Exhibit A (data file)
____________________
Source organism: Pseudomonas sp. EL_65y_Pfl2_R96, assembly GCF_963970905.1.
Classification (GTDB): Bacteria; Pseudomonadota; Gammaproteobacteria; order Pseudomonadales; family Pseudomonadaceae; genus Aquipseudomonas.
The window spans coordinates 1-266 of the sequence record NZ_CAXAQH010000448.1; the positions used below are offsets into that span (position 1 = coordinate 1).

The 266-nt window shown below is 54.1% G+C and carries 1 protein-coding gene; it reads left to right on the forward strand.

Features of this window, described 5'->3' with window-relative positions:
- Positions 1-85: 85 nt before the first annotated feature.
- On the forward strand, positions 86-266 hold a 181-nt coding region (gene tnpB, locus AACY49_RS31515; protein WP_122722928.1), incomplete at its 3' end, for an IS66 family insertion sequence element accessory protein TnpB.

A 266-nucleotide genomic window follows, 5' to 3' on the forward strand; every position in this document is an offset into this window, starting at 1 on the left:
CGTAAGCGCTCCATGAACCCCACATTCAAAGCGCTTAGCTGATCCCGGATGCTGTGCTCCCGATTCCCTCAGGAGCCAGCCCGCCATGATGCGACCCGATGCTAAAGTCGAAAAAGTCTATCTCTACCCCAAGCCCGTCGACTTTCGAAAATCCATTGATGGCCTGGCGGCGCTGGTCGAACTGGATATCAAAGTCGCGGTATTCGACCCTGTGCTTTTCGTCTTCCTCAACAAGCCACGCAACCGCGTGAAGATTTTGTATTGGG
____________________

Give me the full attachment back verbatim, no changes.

Source organism: Pseudomonas sp. EL_65y_Pfl2_R96, assembly GCF_963970905.1.
Classification (GTDB): Bacteria; Pseudomonadota; Gammaproteobacteria; order Pseudomonadales; family Pseudomonadaceae; genus Aquipseudomonas.
The window spans coordinates 1-266 of the sequence record NZ_CAXAQH010000448.1; the positions used below are offsets into that span (position 1 = coordinate 1).

The 266-nt window shown below is 54.1% G+C and carries 1 protein-coding gene; it reads left to right on the forward strand.

Features of this window, described 5'->3' with window-relative positions:
- Positions 1-85: 85 nt before the first annotated feature.
- On the forward strand, positions 86-266 hold a 181-nt coding region (gene tnpB, locus AACY49_RS31515; protein WP_122722928.1), incomplete at its 3' end, for an IS66 family insertion sequence element accessory protein TnpB.

A 266-nucleotide genomic window follows, 5' to 3' on the forward strand; every position in this document is an offset into this window, starting at 1 on the left:
CGTAAGCGCTCCATGAACCCCACATTCAAAGCGCTTAGCTGATCCCGGATGCTGTGCTCCCGATTCCCTCAGGAGCCAGCCCGCCATGATGCGACCCGATGCTAAAGTCGAAAAAGTCTATCTCTACCCCAAGCCCGTCGACTTTCGAAAATCCATTGATGGCCTGGCGGCGCTGGTCGAACTGGATATCAAAGTCGCGGTATTCGACCCTGTGCTTTTCGTCTTCCTCAACAAGCCACGCAACCGCGTGAAGATTTTGTATTGGG